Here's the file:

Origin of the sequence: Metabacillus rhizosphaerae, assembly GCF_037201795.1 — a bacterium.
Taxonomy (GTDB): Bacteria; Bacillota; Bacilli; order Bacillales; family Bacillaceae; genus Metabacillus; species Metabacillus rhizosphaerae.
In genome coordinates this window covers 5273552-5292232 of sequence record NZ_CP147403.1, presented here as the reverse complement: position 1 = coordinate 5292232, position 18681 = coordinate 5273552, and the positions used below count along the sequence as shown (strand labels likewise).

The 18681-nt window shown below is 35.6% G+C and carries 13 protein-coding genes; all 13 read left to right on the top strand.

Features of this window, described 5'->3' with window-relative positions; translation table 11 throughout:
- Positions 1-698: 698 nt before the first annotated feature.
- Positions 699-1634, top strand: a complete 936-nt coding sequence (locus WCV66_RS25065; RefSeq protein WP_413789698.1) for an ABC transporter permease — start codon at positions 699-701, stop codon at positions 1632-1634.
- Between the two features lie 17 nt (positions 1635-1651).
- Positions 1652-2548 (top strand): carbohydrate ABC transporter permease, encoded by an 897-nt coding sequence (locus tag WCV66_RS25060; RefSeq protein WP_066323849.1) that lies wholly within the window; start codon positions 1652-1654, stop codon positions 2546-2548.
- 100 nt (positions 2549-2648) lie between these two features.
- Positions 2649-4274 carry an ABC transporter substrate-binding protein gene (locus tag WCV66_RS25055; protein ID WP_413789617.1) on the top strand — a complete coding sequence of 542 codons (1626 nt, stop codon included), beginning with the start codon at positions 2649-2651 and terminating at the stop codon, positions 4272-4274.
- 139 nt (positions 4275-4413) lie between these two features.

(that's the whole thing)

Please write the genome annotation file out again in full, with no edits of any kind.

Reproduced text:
Origin of the sequence: Metabacillus rhizosphaerae, assembly GCF_037201795.1 — a bacterium.
Taxonomy (GTDB): Bacteria; Bacillota; Bacilli; order Bacillales; family Bacillaceae; genus Metabacillus; species Metabacillus rhizosphaerae.
In genome coordinates this window covers 5273552-5292232 of sequence record NZ_CP147403.1, presented here as the reverse complement: position 1 = coordinate 5292232, position 18681 = coordinate 5273552, and the positions used below count along the sequence as shown (strand labels likewise).

The 18681-nt window shown below is 35.6% G+C and carries 13 protein-coding genes; all 13 read left to right on the top strand.

Features of this window, described 5'->3' with window-relative positions; translation table 11 throughout:
- Positions 1-698: 698 nt before the first annotated feature.
- Positions 699-1634, top strand: a complete 936-nt coding sequence (locus WCV66_RS25065; RefSeq protein WP_413789698.1) for an ABC transporter permease — start codon at positions 699-701, stop codon at positions 1632-1634.
- Between the two features lie 17 nt (positions 1635-1651).
- Positions 1652-2548 (top strand): carbohydrate ABC transporter permease, encoded by an 897-nt coding sequence (locus tag WCV66_RS25060; RefSeq protein WP_066323849.1) that lies wholly within the window; start codon positions 1652-1654, stop codon positions 2546-2548.
- 100 nt (positions 2549-2648) lie between these two features.
- Positions 2649-4274 carry an ABC transporter substrate-binding protein gene (locus tag WCV66_RS25055; protein ID WP_413789617.1) on the top strand — a complete coding sequence of 542 codons (1626 nt, stop codon included), beginning with the start codon at positions 2649-2651 and terminating at the stop codon, positions 4272-4274.
- 139 nt (positions 4275-4413) lie between these two features.